To this day, my favorite way to learn things is like third grade. I never had another learning environment like that, but it has been at the base of my thoughts about education ever since. When I read Mosaic of Thought in the late 90s, I was far from third grade. I was already an adult education teacher, working with emerging readers, adults reading between first and third grade level. I spent a lot of my time back then trying to remember how I’d learned to read, trying to remember how I’d learned to read for meaning. Though it wasn’t really the answer to those questions, one of the first things I thought about was being sent to Miss Rittenberg’s class as a first grader, being given the chance to read closer to my level rather than being made to wait for my classmates. And that wasn’t not about learning to read but was about facilitating learning, about acknowledging that people take-in information differently and that it’s possible to meet learners where they are and encourage them to keep pushing forward. I remembered how good it felt to not be held back, how good it felt to discover books.

Reading Mosaic was an incredible gift for me as a teacher. The book resonated with me on so many levels. The description of the ways to help learners come to reading, come to books, felt entirely familiar, felt like third grade. I didn’t know how those ideas of teaching would translate to the adult classroom, but I was instantly ready to try. (And so, happily, was my teaching partner and our bosses.)

Some things were definitely not going to be transferable. I wasn’t going to hold a student on my lap during reading time, for example! But there was so much to think about in the “simple” question of how to we become skilled, thoughtful readers?” And again I thought about third grade. What I remembered from my experience in Miss Rittenberg and Miss Felepa’s classroom was part of what I was trying to create in my adult literacy classroom.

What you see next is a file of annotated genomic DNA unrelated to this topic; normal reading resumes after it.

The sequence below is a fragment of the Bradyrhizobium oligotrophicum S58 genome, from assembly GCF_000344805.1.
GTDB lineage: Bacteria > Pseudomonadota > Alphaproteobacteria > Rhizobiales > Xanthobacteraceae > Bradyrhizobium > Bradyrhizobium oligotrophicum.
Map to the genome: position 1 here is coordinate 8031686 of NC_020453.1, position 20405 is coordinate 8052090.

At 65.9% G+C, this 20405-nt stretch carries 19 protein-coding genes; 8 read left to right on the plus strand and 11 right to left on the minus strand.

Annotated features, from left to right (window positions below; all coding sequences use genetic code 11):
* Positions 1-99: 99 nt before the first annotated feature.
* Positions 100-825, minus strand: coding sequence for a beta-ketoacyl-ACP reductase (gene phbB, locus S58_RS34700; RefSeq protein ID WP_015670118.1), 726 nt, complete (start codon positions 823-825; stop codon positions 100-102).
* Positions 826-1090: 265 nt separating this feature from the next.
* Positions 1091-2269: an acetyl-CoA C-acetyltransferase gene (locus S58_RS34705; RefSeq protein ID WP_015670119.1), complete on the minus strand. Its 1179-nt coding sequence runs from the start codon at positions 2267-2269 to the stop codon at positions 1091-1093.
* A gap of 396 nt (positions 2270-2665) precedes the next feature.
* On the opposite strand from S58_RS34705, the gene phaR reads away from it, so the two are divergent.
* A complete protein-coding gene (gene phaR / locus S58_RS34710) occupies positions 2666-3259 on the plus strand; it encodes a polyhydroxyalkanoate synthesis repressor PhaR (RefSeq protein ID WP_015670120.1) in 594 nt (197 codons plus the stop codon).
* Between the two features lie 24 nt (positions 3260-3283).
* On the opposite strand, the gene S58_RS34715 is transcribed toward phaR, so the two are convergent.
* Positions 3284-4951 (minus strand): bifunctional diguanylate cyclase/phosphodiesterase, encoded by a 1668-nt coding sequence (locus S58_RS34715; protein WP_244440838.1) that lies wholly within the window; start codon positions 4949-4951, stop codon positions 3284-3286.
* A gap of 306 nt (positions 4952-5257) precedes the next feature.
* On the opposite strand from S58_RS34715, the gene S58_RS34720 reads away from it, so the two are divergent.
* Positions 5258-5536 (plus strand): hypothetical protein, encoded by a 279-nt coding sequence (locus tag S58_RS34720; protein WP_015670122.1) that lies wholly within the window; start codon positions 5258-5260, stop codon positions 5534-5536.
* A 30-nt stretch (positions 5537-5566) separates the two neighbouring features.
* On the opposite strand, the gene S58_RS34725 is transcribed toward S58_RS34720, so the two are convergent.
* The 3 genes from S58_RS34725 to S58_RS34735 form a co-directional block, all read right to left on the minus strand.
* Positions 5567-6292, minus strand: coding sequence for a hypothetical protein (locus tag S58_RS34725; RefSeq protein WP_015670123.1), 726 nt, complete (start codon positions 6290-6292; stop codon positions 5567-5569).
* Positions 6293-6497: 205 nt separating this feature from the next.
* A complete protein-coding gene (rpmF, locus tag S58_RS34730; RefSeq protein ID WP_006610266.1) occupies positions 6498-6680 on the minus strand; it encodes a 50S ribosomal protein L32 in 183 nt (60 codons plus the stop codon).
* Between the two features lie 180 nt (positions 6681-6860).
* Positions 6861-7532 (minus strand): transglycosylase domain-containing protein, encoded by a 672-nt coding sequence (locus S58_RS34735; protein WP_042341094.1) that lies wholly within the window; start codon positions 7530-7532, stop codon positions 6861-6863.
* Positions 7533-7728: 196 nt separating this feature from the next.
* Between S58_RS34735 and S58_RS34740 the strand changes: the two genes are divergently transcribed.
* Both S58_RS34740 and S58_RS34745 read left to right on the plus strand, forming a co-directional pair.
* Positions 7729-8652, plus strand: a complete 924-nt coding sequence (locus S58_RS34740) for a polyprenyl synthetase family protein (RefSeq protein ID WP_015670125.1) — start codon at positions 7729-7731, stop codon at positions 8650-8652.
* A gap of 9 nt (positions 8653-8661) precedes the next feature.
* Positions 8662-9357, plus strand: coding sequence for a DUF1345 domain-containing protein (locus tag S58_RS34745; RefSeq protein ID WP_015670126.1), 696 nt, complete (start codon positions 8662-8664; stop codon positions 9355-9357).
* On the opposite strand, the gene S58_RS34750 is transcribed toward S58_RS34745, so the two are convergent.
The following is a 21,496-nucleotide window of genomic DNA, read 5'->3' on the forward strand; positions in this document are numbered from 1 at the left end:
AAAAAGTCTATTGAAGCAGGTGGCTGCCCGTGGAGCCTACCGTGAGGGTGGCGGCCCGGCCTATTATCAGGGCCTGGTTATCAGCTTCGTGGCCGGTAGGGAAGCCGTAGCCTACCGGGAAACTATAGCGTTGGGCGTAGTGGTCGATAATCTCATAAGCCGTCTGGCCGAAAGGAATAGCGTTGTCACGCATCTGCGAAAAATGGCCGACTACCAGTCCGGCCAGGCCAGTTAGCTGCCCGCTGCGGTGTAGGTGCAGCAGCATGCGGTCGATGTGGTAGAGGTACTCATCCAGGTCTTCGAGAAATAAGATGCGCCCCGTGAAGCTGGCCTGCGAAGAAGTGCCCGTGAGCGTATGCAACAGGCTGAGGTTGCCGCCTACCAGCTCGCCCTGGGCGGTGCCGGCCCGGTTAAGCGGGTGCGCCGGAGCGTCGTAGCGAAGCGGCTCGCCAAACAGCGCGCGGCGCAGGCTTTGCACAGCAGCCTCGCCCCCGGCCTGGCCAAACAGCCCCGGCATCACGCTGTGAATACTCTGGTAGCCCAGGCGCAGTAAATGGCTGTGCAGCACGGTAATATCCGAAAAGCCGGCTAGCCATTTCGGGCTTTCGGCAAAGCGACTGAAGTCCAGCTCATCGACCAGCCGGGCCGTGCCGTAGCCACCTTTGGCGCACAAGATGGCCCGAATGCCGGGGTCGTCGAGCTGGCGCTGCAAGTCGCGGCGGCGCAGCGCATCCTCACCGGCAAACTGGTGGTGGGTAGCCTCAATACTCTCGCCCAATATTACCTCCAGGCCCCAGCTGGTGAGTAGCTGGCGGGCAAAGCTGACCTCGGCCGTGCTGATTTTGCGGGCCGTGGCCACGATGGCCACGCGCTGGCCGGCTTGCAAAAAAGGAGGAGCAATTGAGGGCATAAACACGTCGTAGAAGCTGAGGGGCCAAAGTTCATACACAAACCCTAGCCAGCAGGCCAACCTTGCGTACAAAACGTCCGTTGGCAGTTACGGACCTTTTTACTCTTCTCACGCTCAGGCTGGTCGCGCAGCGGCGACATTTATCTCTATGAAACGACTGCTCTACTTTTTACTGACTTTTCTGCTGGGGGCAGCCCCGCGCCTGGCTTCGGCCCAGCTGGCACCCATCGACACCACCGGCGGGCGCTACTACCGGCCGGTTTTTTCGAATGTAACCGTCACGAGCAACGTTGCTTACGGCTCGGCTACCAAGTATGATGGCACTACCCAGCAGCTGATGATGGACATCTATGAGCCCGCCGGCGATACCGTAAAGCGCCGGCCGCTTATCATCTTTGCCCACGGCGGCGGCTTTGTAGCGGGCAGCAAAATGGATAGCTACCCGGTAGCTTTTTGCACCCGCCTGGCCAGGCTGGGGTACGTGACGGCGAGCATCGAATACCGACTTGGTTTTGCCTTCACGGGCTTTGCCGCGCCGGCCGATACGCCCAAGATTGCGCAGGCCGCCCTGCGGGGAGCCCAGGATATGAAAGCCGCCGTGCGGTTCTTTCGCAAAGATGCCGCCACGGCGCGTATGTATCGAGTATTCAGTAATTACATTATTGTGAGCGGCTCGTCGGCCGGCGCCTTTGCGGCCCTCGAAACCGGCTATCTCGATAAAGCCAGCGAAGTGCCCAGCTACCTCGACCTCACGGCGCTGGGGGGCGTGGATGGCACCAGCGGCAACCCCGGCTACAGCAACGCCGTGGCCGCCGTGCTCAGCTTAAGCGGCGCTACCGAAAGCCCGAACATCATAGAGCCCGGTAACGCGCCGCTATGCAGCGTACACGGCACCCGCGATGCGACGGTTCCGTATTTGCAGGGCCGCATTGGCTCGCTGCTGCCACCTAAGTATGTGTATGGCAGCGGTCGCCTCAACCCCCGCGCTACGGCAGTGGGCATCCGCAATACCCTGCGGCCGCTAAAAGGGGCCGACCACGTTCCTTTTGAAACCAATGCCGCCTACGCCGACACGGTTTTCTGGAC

Almost immediately after I started blogging in 2008, I stumbled onto Two Writing Teachers. The creators of the site — Stacey Shubitz and Ruth Ayers — taught children, not adults. Reading their posts, I quickly realized they were my modern day Rittenberg and Felepa, that their ideas about teaching connected with my Utopian memories of third grade. Amy of the teachers whose blogs I’ve read as a result of finding TWT have given me that same vibe.

Third grade shaped the way I envision classroom learning, and that’s huge, but it’s not the only thing I got from that year. I think it set me up for trusting my own mind. A lot of the learning I did in that classroom centered around things I chose to work on, things I chose to explore. I have no memory of anyone ever telling me there was one clear “right” way to do the work or find the answer.

After third grade, I was shoehorned into an uber-old-school classroom with a teacher who was nothing like my third grade teachers. We had moved to a new town and I didn’t know anyone. We knew nothing about my new school, so my parents couldn’t advocate for my placement in a classroom that might have suited me better (which is probably how I wound up in that experimental classroom in the first place … and, too, I doubt my new school had any classes that resembled third grade even vaguely).